I am starting a new project that needs some centralization diagnostics, and LoraWan fits, or I think so, our needs.
We are now in the Proof Of Concept stage, with a purchased GATEWAY that has been registered in TTN Community, and a end device of class C (own design), that has been registerd also as class c.
It is based on a ASR6501 LoraWanModule.
The end devices are going to send few uplinks per day (justa few bytes indicating they are working ok).
The question is that we need to send aldo some downlinks to the end device (maybe one per month, and also a few bytes, or perhaps some splitted frames if the are bigger than say for example 50 bytes).
We have registered our gateway and our end device in TTN and all works like a charm.
The only doubt I have is that if I schedule a downlink (only for testing now), I do not receive it until the end device uplinks some message, and as far i have understood this is not the expected behaviour for a class c device, that can recevice the message in any time.
The end device has been joined and sent some uplink messages prior to schedule the downlink.
I am missing somethings, or is it a TTN limitation?
Is important for us to explore all the possibilities because if the project goes on the fleet of end devices will be for more than 8000 units.
Ouch! What firmware / LoRaWAN stack / code base are you using for this?
But has it switched over to Class C mode once it has joined? The answer to what firmware you are using will clarify a great deal.
Then TTN is most definitely not the platform for you as you will be exceeding the notional limits on devices with your testing very quickly - you should look to using a TTI Discovery instance so you can seamlessly upgrade to a full commercial supported instance with an SLA - paging @rish1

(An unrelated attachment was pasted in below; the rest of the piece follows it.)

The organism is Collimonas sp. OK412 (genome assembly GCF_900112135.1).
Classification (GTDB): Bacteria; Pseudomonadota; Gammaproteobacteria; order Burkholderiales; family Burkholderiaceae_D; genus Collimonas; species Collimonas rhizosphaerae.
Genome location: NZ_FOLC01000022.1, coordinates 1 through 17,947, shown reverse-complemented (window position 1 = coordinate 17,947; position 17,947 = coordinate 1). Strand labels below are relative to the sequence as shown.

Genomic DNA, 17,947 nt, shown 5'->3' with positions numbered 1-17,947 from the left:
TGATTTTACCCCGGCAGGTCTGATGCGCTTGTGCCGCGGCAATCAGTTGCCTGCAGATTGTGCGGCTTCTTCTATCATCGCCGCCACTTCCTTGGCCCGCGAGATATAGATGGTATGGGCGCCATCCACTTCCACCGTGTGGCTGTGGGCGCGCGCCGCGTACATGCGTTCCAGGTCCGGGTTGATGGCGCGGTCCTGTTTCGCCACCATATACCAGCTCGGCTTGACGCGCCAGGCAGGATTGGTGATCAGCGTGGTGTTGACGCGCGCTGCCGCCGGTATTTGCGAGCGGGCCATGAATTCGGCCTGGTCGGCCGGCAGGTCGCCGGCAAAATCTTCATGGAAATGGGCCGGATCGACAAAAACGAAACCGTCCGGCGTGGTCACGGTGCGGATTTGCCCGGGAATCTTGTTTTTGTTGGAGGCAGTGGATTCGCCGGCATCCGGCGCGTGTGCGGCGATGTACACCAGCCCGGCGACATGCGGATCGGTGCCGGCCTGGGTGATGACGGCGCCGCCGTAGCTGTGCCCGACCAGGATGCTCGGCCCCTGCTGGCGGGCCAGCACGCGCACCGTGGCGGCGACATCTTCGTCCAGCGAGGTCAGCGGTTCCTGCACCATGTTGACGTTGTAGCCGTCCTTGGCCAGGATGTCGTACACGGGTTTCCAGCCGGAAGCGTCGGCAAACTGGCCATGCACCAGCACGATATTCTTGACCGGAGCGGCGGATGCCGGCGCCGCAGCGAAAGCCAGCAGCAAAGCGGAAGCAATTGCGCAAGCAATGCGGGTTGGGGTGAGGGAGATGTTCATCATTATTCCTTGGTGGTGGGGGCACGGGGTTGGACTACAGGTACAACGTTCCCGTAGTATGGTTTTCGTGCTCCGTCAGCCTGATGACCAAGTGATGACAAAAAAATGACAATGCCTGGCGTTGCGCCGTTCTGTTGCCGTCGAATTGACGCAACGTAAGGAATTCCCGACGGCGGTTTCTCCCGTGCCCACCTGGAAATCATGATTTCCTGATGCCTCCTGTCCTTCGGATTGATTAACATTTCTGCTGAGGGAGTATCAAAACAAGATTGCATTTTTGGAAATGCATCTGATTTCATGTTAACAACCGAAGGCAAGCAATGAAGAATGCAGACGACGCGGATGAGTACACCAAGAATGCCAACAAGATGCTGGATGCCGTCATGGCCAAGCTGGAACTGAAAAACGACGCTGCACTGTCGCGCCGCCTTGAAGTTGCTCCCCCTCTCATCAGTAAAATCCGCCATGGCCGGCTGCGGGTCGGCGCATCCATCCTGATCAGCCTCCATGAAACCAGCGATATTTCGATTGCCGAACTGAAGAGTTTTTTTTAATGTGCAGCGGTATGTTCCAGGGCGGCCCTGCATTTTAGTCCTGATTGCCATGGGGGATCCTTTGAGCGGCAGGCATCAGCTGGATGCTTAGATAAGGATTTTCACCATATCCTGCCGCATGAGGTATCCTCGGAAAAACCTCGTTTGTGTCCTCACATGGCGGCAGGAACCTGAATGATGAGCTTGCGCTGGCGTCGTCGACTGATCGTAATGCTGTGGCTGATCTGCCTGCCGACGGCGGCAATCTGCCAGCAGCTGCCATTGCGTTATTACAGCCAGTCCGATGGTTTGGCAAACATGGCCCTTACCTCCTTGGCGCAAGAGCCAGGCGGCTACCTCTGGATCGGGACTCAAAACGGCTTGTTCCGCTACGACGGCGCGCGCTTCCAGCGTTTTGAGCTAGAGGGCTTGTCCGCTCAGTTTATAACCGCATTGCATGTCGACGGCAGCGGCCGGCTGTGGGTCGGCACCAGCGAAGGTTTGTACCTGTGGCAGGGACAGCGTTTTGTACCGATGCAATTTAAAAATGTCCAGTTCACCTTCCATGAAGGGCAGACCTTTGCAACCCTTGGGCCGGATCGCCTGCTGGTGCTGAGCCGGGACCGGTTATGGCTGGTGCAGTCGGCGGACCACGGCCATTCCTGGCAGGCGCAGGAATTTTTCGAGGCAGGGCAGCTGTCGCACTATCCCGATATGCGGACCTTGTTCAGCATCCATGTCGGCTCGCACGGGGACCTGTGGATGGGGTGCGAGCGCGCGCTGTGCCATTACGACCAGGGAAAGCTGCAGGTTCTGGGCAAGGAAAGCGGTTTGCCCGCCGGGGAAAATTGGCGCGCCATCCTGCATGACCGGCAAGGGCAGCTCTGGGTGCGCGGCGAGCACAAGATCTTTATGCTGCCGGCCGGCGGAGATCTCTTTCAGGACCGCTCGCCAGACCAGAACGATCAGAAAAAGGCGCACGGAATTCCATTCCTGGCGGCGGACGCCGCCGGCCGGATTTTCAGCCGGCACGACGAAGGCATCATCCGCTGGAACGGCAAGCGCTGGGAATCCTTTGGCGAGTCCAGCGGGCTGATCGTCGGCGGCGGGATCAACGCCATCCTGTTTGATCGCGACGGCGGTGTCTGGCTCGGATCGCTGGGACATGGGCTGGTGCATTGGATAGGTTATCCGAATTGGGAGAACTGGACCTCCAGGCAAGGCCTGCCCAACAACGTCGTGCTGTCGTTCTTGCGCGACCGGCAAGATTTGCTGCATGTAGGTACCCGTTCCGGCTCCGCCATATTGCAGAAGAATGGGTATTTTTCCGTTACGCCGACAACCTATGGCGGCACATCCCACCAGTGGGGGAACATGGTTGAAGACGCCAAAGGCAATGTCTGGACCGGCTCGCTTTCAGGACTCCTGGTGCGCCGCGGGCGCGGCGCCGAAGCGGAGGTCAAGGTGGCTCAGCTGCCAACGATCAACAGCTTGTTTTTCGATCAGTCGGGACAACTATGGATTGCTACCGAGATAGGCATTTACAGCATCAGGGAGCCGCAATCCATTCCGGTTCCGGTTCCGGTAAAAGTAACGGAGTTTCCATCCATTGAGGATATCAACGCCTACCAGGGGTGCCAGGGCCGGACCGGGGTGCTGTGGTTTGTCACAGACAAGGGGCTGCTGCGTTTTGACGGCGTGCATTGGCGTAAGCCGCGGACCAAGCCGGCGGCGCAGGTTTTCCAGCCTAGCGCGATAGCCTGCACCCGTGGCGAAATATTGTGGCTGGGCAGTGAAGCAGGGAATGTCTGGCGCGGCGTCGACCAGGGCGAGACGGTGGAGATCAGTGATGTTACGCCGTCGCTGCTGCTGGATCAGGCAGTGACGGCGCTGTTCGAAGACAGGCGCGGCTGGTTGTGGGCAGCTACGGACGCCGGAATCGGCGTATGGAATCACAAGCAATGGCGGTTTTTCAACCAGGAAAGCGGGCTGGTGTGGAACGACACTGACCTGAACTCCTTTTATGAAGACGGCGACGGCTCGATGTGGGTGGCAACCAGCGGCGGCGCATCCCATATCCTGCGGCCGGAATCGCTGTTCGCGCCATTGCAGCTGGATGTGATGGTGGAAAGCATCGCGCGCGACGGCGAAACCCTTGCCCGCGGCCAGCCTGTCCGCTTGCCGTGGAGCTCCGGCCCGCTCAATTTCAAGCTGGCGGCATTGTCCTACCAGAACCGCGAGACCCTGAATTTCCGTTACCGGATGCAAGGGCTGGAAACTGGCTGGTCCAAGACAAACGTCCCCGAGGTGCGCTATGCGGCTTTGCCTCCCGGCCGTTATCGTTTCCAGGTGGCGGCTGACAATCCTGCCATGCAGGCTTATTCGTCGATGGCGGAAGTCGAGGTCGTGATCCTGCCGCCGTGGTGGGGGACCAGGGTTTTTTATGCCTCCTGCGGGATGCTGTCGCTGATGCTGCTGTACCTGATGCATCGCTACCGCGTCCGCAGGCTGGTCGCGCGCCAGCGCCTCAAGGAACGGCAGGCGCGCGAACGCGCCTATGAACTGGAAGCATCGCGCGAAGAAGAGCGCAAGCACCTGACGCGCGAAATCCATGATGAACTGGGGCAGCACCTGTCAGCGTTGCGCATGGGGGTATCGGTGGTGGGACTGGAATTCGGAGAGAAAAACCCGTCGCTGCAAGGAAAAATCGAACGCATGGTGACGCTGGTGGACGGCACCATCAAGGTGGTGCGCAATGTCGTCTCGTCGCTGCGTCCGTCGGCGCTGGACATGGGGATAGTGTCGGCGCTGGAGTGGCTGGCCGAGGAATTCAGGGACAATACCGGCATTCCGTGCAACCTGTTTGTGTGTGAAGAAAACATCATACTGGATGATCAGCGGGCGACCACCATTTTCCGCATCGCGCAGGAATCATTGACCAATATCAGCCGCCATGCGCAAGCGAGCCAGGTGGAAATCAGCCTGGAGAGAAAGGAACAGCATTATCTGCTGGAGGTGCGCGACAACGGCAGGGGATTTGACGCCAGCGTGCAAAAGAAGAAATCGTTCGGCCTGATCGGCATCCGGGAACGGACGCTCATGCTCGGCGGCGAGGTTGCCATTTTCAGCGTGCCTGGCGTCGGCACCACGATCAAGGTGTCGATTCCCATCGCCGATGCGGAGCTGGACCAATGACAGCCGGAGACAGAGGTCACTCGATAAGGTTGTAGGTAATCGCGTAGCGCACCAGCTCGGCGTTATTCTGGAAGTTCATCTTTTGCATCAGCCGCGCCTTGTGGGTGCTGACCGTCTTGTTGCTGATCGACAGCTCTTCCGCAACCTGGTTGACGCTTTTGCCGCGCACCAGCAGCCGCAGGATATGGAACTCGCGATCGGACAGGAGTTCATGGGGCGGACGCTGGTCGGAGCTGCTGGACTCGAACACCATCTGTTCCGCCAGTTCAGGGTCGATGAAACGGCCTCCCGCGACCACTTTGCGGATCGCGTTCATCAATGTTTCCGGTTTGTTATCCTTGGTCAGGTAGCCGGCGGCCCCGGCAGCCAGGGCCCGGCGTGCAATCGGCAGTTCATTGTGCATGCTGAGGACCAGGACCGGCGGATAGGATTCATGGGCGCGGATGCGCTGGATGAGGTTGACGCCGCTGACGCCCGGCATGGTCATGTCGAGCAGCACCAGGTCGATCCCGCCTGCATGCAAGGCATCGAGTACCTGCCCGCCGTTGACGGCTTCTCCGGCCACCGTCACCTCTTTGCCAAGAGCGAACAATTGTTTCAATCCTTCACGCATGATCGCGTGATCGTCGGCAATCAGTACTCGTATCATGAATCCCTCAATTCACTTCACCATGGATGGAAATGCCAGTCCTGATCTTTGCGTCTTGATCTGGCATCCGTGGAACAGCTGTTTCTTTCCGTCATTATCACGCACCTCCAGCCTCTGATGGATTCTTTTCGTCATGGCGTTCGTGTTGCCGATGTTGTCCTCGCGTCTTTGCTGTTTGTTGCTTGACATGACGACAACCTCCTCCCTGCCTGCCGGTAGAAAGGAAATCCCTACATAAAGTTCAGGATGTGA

Stack version is not specification version. A (software) stack may support a specific specification version - possibly several. Here I think Nick is looking for the firmware version/library (source please)
So you aren’t running a LoRaWAN MAC on your MCU but you are using the ASR6501 module.
So if your firmware has a name, like Zebedee, because that’s what you call it in the office, what is the name of the code that is running on the ASR6501. Or if you don’t know, where did you get the ASR6501 - like a web link, so we can see what LoRaWAN MAC you are running.
That’s a really really old version to be using for a new product. v1.0.3 is considered old but current. v1.0.4 is ‘up to date’ - we are on the cusp of using v1.1 in the next year or so …
As to the error message, contact the TTI office direct as that’s the onboarding site, not TTS.
As per definition, ASR6501 has all the STACK of LORAWAN inside.
No we are not running any LoraMAC in our CPU.
We are just running the firmware that drives the AT COMMANDS to the ASr6501.
As per JOINING and then switching to class C because you say that it because it how works, I paste from the DOCUMENTATION of setting class device from ASR : 5.2.16 Set/Read Class +CCLASS It need be set before the “Join” procedure, the default class is ClassA.
you can find it here, page 16
Also tried with v1.0.4
Send a first UPLINK.
Schedule a DOWNLINK.
The Class C Device only gets a downlink iwhen you send a new UPLINK.
This is not the final product, just a proof of concept.
So ASR6501 has not to be the final ChipSet we are going to use.
I will switch to TTI when the registering error disappears.
We have many others LoraWan Modules as final candidates, but if you can recommend one it will be much appreciated.
Others seen are AI_RA07, AI_RA08, Murata CMWX1ZZABZ, MURATA 1SJ, RFM6501, SEEEDUINO LoRa-E5.
AI_RA07 = Not correct frequency, you’d need the H version, older module
AI_RA08 = Ditto, has potential, is a rebadged RFM6601W
Murata CMWX1ZZABZ = the original gold standard of professional devices, now outdated
MURATA 1SJ = it’s replacement, with newer radio chipset
RFM6501 = Older version of RFM6601, ironically probably has better support
SEEEDUINO LoRa-E5. = Uses latest STM32WL chipset so well supported by ST, has it’s foibles.
There are plenty more modules around with varying levels of quality & support at various price points - both for NRE &/or unit cost. Without knowing what your application is & what risk levels for hardware you are prepared to accept, it’s a bit hard to know what to suggest.
If the downlink is still available for a class A window, I would check that the device is registered correctly.
A class c device that has joined and sent at least one uplink would not have a packet waiting in the queue.